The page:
Remember Kate Millett? She made the cover of Time in 1970 after her dissection of literary machismo, Sexual Politics, became a blockbuster best-seller and won her the title of leading feminist spokesperson.
It didn't last. Although she was married, she soon announced that she was a lesbian, which split the women's movement and destroyed her superstar status. Thereafter came two rambling autobiographical books, and a series of liberal causes that finally got her expelled from Iran for trying to stir up the Ayatollah's docile female population.
During this time she also suffered from manic depression and was committed twice by family members. She emerged from the hospital dependent on the drug Lithium to balance her moods, only to make the ironic discovery that balanced moods are inimical to creativity. Lithium slows the thought process and represses brain activity, which interfered with her writing, while its side effect of hand tremors interfered with her sculpting and painting.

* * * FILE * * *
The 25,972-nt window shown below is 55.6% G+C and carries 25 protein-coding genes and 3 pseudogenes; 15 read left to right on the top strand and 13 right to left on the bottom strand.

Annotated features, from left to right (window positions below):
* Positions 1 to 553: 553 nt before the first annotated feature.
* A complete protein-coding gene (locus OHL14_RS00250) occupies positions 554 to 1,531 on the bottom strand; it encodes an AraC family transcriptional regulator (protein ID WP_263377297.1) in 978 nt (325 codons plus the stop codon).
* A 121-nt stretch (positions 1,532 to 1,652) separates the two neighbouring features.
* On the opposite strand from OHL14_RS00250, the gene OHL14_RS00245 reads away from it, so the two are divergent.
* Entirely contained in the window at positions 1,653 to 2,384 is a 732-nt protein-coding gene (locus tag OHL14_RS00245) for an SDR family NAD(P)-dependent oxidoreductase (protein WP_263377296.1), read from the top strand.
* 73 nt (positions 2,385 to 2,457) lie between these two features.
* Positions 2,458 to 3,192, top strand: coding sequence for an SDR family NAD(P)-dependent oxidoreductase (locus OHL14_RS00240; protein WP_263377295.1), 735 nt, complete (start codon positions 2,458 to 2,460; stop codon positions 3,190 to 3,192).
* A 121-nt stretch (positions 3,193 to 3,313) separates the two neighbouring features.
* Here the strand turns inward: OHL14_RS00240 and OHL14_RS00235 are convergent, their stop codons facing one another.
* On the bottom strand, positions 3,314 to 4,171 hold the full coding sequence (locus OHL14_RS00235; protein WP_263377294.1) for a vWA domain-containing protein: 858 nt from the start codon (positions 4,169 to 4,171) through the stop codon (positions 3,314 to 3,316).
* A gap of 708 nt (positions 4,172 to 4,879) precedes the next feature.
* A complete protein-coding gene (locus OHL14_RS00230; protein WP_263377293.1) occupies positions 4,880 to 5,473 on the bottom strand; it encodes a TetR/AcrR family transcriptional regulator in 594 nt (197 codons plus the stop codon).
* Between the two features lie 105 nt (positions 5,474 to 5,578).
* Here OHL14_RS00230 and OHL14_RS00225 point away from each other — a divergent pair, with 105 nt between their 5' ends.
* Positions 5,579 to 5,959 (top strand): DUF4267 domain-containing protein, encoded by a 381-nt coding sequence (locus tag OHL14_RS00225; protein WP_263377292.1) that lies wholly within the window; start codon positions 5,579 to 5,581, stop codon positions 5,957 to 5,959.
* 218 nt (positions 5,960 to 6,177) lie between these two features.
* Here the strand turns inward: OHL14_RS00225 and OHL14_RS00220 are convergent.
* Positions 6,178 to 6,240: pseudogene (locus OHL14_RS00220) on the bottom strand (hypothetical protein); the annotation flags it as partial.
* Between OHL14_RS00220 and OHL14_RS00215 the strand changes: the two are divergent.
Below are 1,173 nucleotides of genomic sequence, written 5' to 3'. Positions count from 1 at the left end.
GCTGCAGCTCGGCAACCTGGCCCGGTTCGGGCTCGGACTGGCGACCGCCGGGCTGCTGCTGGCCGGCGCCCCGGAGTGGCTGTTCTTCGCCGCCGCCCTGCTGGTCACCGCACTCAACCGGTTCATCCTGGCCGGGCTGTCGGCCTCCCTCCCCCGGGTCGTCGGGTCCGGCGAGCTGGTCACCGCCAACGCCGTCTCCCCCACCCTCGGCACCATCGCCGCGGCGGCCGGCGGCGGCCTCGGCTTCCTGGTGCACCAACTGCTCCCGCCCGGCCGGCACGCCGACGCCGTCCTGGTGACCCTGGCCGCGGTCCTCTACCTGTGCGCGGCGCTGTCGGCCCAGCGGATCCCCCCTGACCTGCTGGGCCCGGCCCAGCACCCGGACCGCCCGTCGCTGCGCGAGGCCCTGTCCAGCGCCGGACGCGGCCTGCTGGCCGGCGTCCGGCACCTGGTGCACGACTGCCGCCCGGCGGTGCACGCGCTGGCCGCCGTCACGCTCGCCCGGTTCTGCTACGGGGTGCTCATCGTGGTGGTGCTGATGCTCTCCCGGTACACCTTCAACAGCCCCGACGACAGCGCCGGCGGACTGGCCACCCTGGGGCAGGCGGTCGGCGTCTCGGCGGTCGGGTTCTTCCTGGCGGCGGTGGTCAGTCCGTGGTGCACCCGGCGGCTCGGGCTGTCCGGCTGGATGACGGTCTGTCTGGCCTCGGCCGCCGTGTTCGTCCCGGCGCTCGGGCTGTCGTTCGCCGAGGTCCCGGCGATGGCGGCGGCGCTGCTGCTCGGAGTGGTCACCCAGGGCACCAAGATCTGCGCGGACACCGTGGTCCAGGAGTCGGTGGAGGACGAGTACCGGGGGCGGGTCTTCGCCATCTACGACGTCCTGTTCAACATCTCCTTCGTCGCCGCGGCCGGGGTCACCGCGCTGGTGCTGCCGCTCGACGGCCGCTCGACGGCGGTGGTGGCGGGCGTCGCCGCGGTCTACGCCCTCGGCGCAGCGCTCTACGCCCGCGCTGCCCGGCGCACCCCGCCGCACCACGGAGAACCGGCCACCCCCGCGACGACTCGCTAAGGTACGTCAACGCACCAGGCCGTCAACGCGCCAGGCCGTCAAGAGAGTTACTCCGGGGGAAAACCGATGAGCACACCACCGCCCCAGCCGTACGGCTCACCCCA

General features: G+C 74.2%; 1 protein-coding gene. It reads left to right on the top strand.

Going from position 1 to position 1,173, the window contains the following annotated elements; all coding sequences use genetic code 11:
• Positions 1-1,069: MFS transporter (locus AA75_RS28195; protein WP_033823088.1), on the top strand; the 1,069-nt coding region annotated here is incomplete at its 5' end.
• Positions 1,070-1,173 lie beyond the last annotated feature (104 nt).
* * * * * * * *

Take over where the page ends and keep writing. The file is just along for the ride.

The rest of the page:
In the early 80's, Millett decided to go off Lithium and take her chances. This harrowing, often unbearable book is the story of what happened to her when she tried to buck a system and an era that have declared war on self-reliance.
Trying to go cold turkey while running an artists' colony and feminist commune on her upstate New York farm, she was thwarted at every turn by the bevy of...